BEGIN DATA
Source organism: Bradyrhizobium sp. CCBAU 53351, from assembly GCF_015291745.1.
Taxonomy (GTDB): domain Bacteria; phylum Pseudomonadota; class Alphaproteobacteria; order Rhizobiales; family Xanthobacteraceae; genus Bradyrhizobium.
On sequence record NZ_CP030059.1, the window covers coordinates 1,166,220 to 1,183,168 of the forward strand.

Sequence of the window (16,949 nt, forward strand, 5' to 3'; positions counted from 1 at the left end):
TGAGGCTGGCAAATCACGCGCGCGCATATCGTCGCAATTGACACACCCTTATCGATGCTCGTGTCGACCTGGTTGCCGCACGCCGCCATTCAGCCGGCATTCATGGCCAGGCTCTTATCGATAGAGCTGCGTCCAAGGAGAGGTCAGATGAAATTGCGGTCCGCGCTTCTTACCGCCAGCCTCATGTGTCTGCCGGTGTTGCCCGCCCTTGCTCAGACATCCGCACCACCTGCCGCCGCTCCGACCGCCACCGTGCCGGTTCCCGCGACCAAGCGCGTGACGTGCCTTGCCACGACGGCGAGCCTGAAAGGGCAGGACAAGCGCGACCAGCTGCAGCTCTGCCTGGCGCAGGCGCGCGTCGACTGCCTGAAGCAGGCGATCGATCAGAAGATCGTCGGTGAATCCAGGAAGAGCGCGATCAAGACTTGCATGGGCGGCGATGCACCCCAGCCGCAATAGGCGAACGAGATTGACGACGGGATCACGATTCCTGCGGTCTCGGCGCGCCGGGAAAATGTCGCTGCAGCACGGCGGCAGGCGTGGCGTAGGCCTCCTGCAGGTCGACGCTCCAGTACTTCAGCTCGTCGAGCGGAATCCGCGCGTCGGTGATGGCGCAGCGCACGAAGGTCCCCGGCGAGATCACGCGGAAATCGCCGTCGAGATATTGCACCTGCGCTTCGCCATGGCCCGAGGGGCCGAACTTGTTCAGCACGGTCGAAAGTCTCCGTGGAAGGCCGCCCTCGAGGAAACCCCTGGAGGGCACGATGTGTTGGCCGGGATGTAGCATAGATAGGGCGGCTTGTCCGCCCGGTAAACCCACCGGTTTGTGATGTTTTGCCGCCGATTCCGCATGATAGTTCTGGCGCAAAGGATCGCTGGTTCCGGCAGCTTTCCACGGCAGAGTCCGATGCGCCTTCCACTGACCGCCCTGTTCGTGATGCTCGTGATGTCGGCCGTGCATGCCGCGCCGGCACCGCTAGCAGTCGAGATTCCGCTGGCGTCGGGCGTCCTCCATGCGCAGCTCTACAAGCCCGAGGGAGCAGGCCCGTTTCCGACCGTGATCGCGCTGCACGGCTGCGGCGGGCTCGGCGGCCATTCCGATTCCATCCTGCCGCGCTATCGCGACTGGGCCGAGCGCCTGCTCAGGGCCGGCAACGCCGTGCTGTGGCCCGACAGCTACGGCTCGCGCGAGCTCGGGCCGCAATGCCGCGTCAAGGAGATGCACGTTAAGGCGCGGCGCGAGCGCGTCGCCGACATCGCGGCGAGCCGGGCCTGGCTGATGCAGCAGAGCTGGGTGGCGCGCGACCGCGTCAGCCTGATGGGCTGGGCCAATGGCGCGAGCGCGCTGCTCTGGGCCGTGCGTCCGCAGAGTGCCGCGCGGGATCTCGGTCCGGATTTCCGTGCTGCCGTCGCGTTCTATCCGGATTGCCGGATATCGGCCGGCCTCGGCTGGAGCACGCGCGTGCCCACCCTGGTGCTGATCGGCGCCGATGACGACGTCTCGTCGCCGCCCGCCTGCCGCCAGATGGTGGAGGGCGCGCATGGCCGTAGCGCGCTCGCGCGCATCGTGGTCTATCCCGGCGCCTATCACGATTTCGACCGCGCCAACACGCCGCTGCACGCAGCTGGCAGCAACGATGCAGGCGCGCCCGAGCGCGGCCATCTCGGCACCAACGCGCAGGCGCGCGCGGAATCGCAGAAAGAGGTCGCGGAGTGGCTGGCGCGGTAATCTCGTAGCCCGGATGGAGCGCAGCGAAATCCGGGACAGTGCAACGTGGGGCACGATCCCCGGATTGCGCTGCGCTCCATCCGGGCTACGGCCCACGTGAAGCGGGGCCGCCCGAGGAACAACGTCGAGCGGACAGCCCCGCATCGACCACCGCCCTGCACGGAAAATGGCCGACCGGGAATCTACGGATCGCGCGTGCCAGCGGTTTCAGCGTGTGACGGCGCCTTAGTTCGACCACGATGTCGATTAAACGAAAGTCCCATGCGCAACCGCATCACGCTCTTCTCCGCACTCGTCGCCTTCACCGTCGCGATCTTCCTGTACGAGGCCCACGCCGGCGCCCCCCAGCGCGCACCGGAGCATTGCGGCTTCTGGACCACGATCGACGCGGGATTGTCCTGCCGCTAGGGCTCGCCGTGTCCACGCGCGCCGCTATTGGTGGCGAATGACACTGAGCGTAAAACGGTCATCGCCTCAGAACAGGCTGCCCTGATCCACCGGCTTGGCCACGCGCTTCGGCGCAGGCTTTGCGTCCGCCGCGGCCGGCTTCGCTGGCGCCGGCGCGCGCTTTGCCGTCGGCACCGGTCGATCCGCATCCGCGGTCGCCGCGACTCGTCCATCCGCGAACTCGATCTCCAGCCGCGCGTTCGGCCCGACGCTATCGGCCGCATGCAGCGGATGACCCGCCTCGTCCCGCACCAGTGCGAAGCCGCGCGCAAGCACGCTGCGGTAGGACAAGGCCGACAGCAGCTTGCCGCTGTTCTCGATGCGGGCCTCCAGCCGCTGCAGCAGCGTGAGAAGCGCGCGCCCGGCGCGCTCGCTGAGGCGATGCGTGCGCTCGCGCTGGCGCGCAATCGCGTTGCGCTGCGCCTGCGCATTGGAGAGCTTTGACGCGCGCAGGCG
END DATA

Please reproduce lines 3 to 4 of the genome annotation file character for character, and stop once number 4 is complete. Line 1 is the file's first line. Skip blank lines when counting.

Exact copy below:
On sequence record NZ_CP030059.1, the window covers coordinates 1,166,220 to 1,183,168 of the forward strand.

Sequence of the window (16,949 nt, forward strand, 5' to 3'; positions counted from 1 at the left end):